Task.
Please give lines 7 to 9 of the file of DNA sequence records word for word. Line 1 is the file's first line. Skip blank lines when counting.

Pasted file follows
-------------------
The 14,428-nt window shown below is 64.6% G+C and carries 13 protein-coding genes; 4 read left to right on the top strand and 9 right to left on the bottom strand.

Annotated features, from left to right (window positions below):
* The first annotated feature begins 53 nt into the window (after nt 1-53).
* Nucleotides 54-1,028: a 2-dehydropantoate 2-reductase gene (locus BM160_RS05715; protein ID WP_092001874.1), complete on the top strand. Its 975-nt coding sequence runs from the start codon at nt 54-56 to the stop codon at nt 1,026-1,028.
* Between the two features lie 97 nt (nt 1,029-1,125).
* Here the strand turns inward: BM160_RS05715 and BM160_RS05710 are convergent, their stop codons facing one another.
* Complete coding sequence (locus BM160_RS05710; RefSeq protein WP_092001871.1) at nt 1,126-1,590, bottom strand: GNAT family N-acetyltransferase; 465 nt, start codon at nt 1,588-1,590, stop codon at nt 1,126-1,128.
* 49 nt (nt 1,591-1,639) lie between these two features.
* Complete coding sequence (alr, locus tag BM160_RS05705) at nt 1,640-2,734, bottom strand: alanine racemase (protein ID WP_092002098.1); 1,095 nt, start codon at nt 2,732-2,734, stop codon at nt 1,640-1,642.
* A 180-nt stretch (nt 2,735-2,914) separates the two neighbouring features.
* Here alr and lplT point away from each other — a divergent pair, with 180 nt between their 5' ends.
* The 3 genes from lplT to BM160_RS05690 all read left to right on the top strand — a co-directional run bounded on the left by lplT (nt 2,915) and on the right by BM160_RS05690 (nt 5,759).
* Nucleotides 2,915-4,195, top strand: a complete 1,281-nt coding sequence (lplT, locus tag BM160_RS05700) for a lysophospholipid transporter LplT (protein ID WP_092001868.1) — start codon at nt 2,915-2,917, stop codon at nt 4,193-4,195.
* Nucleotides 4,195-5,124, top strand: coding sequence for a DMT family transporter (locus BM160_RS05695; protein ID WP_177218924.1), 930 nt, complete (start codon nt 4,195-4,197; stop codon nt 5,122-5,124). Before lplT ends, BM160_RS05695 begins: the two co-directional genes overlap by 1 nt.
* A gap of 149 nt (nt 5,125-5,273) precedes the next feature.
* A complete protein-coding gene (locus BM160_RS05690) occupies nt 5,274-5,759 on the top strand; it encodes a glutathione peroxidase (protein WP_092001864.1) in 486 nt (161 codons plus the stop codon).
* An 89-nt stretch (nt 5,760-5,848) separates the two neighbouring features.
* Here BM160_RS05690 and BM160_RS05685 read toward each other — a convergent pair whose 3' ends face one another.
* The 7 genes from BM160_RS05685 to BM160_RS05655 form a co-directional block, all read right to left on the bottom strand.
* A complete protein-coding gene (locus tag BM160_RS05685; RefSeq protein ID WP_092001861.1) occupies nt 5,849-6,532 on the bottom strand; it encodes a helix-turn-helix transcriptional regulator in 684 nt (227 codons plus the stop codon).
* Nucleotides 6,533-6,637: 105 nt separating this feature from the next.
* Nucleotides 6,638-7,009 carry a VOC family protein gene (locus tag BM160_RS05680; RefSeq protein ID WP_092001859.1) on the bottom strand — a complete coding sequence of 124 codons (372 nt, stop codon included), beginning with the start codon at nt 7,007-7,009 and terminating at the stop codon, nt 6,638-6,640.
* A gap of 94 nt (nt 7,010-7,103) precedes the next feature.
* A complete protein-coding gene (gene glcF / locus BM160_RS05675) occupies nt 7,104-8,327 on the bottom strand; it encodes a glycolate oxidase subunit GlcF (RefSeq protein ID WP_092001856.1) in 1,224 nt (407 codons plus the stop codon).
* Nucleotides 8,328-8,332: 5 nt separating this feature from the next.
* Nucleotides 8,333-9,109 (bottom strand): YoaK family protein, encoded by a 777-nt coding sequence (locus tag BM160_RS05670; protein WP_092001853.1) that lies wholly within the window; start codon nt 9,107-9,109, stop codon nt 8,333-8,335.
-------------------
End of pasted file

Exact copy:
* Complete coding sequence (locus BM160_RS05710; RefSeq protein WP_092001871.1) at nt 1,126-1,590, bottom strand: GNAT family N-acetyltransferase; 465 nt, start codon at nt 1,588-1,590, stop codon at nt 1,126-1,128.
* 49 nt (nt 1,591-1,639) lie between these two features.
* Complete coding sequence (alr, locus tag BM160_RS05705) at nt 1,640-2,734, bottom strand: alanine racemase (protein ID WP_092002098.1); 1,095 nt, start codon at nt 2,732-2,734, stop codon at nt 1,640-1,642.